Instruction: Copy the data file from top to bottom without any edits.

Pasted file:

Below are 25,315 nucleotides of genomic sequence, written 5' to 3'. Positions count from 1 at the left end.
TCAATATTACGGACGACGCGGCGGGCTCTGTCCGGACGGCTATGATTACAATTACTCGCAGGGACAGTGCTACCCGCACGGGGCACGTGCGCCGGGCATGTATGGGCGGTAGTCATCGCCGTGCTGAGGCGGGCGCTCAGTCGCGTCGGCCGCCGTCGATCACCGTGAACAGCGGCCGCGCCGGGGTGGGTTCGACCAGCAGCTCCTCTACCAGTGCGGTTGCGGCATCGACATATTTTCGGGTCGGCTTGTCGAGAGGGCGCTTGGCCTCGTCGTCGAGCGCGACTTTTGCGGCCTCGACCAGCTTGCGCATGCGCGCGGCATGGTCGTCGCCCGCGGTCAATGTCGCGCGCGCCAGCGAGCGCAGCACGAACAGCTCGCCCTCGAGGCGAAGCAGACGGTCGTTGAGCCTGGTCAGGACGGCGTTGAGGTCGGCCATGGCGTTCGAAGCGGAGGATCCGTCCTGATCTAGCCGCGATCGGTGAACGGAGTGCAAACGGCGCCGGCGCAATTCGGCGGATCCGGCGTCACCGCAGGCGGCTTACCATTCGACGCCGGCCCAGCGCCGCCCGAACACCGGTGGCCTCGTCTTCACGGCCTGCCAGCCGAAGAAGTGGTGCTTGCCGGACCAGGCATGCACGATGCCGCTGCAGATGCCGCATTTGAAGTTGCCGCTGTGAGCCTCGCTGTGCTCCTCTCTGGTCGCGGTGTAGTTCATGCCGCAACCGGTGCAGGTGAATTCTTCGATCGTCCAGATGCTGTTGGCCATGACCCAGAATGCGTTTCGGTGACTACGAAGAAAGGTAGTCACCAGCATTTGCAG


Below are 25,315 nucleotides of genomic sequence, written 5' to 3'. Positions count from 1 at the left end.
TCAATATTACGGACGACGCGGCGGGCTCTGTCCGGACGGCTATGATTACAATTACTCGCAGGGACAGTGCTACCCGCACGGGGCACGTGCGCCGGGCATGTATGGGCGGTAGTCATCGCCGTGCTGAGGCGGGCGCTCAGTCGCGTCGGCCGCCGTCGATCACCGTGAACAGCGGCCGCGCCGGGGTGGGTTCGACCAGCAGCTCCTCTACCAGTGCGGTTGCGGCATCGACATATTTTCGGGTCGGCTTGTCGAGAGGGCGCTTGGCCTCGTCGTCGAGCGCGACTTTTGCGGCCTCGACCAGCTTGCGCATGCGCGCGGCATGGTCGTCGCCCGCGGTCAATGTCGCGCGCGCCAGCGAGCGCAGCACGAACAGCTCGCCCTCGAGGCGAAGCAGACGGTCGTTGAGCCTGGTCAGGACGGCGTTGAGGTCGGCCATGGCGTTCGAAGCGGAGGATCCGTCCTGATCTAGCCGCGATCGGTGAACGGAGTGCAAACGGCGCCGGCGCAATTCGGCGGATCCGGCGTCACCGCAGGCGGCTTACCATTCGACGCCGGCCCAGCGCCGCCCGAACACCGGTGGCCTCGTCTTCACGGCCTGCCAGCCGAAGAAGTGGTGCTTGCCGGACCAGGCATGCACGATGCCGCTGCAGATGCCGCATTTGAAGTTGCCGCTGTGAGCCTCGCTGTGCTCCTCTCTGGTCGCGGTGTAGTTCATGCCGCAACCGGTGCAGGTGAATTCTTCGATCGTCCAGATGCTGTTGGCCATGACCCAGAATGCGTTTCGGTGACTACGAAGAAAGGTAGTCACCAGCATTTGCAG